Hackers can gain sensitive data through a flaw in the Windows operating system, gaining access to accounts even without a password.
Hackers provide great insight into how Windows user sessions can be taken over and the information within the session easily accessed. While passwords can be reset for users by administrators, but it’s also possible for the session to be hijacked, even those sessions of administrators and system users, without having to know the password.
There are built-in command tools for Windows sessions that allow local users the ability to not only take over a session of a person logged into windows, but the person hacked into can have higher security clearance than the person doing the hacking. It’s a problem that works on just about every version of Windows, and there are no special privileges required. It’s hard to tell if this is even a Windows feature that is designed for the program or a security flaw that needs to be addressed.
This problem with Windows is not a new problem. Researchers had discovered that similar problems existed over six years ago when the technique was described by Benjamin Delpy.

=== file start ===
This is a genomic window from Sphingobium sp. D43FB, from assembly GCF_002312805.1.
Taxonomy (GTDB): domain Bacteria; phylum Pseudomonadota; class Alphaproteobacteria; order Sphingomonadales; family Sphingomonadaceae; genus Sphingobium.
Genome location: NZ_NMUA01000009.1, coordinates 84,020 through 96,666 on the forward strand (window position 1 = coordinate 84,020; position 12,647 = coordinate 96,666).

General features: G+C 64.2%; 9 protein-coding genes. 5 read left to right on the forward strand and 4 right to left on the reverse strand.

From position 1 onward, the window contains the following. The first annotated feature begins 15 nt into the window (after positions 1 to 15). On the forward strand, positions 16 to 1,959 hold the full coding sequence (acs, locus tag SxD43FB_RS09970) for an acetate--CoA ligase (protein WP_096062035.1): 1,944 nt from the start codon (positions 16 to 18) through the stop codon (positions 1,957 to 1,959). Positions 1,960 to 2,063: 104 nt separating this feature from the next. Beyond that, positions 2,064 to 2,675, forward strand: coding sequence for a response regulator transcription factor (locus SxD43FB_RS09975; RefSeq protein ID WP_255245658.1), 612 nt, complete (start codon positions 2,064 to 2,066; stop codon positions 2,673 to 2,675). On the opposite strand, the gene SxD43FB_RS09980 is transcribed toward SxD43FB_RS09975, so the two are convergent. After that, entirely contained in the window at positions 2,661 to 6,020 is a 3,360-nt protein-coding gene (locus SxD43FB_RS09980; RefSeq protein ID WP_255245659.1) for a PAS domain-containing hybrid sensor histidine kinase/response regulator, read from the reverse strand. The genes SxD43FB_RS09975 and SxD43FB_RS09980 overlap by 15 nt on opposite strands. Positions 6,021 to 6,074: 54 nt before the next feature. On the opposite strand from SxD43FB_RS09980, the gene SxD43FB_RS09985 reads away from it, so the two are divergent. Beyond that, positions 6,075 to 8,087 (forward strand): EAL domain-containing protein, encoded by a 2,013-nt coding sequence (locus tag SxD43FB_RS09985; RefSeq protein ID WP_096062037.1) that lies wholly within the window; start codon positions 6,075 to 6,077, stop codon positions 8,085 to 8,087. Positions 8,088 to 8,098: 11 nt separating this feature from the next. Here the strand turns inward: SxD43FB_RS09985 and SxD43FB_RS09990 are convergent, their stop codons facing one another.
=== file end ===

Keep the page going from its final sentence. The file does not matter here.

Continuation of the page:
The hacker is able to get into the system, gaining privileges that they shouldn’t have. Over time, the user could continue to hijack more and more secure sessions, gaining all types of access to sensitive data and applications that they can then use for their own profit. While a hijacker initially needed access to the machine being targeted, it’s also possible for an attack to be made remotely once the machine has already been hacked.
This problem was tested by Alexander Korznikov, who checked out Windows 10 and the newest versions of all Windows available, and the flaw still worked. A locked workstation made no difference as to whether the machine could be hacked or not.
Microsoft does not consider this flaw a security problem at all, stating that any person who already has administrative permission can do anything on the network anyway. Korznikov disagrees and is evident about how an individual who wants to use this flaw for their own gain can gather sensitive data.
The problem is, not everyone within an agency or business should have access to everything within the system. Billing systems can be hacked into, and secure information will be easy to access. Also, a hacker can try to access the system memory and gather passwords of users. This is a complicated process but can be done by the right person seeking information.
Security flaws exist in Microsoft, even if the company doesn’t believe it’s an actual risk. The company states that it isn’t a risk because a local admin has to log into the computer, which is how the system operates in the first place.
Published on 18th April 2017 by Ian Brady.